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Could 'Call Of Duty' Be Removed From The Playstation Catalog? Recent News Put The Partnership Between Microsoft And Sony In Check

By Enrique D. Fernandez

Call of Duty” has added a new brand to its line. The recently released “Modern Warfare II,” the nineteenth installment in the Activision Blizzard Inc ATVI saga, became the game that generated the most revenue in the first month since its release.

The military simulator, which in turn is a reboot of the “Modern Warfare” installment, exceeded $800 million in sales in the three days after its launch on October 28. These figures include pre-sales and also exceed the $775 million that “Call of Duty: Modern Warfare 3” raised during the first five days of its launch back in 2011.

This not only continues to make the saga one of the most important in the video game business but also places the industry above the great movie behemoths.

The Washington Post, for example, reported that “Call of Duty: Modern Warfare II” outnumbered “Avengers: Endgame,” the Walt Disney Co DIS / Marvel blockbuster that grossed $357 million in its opening weekend.

The Business Of War

According to specialists, these numbers should not surprise anyone, since the “Call of Duty” saga has been a consistent success over the last decade. We are talking about the FPS that became Activision’s flagship brand, and that millions of users choose as the most important first-person shooter in the genre.

The massiveness gave the game developed by Infinity Ward a prestigious place in popular culture, even considering that there are those who understand it as a generator of violence.

In 2019, when the mobile version was launched, it was downloaded by more than 650 million users around the world. And last year, two years after the premiere, Activision confirmed that the title still had 150 million active players around the planet – roughly a third of the size of Twitter’s user base.

A Millionaire Battle

Despite these impressive numbers, there is talk of an uncertain future in terms of the profits that the company could continue to accumulate. This is especially true considering the recent accusations of discrimination and sexual harassment brought by the state of California against Activision Blizzard, the studio that develops “Call of Duty.”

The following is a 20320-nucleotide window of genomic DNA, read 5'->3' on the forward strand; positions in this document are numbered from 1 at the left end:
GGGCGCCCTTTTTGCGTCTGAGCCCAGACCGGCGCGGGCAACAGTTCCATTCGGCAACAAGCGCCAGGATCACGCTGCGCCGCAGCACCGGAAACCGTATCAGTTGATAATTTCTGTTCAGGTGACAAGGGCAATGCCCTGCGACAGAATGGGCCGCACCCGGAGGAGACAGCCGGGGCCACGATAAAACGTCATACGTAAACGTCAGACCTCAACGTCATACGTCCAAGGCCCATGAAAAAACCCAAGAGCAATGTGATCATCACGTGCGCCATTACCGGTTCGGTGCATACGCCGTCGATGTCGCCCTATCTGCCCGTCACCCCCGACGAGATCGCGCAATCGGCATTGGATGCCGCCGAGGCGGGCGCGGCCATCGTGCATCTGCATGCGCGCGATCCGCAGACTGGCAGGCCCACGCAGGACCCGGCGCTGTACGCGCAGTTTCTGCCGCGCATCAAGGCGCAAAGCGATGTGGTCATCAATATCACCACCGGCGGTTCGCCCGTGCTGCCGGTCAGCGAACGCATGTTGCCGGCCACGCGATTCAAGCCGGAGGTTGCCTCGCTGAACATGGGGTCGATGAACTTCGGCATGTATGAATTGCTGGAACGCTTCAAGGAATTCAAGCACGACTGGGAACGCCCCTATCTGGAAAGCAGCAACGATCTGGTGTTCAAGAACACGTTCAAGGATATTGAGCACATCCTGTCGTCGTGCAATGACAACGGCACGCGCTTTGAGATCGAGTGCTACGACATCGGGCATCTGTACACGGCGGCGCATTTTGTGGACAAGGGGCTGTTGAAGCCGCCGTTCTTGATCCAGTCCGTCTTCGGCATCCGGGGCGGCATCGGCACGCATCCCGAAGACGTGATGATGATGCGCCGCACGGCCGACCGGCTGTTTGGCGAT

Added to this was the low number of sales that “Call of Duty: Vanguard” obtained last year. These events caused the share price to go from more than $103 in February 2021, to under $57 in December of that same year.

This scenario ended with Microsoft MSFT signing a deal to acquire Activision Blizzard.

From this news, there was talk of exclusivity for PC and Xbox, which would undoubtedly generate important changes in the market. Considering that “Call of Duty: Modern Warfare II” swept sales, many wonder how it will impact Sony SONY‘s finances, which could be left without one of the most successful sagas outside of PlayStation.

Based on Activision Blizzard earnings, Sony is the third largest platform and accounts for 15% of publisher revenue, said Joost van Dreunen, a specialist in the business of video games at New York University’s Stern School. Beyond revenue, a major franchise like “Call of Duty” serves as a consumer acquisition tool, van Dreunen concluded.

However, Xbox CEO Phil Spencer publicly announced that Microsoft has no intention of removing Call of Duty from the PlayStation catalog.

But there’s also no legal mechanism to prevent Microsoft from changing its mind, according to Mitch Stoltz, senior attorney for the nonprofit digital rights group Electronic Frontier Foundation. So, also according to Stoltz, Sony’s stance is a “valid concern.”

Ultimately, we will have to wait to know what is Microsoft’s decision regarding one of the most important financial strategies in the video game market in many years.

“Call of Duty: Modern Warfare II” is currently available on Xbox and PlayStation consoles, and on PC via the Activision Blizzard store and Steam.

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Photo: Courtesy of kabita Darlami on Unsplash

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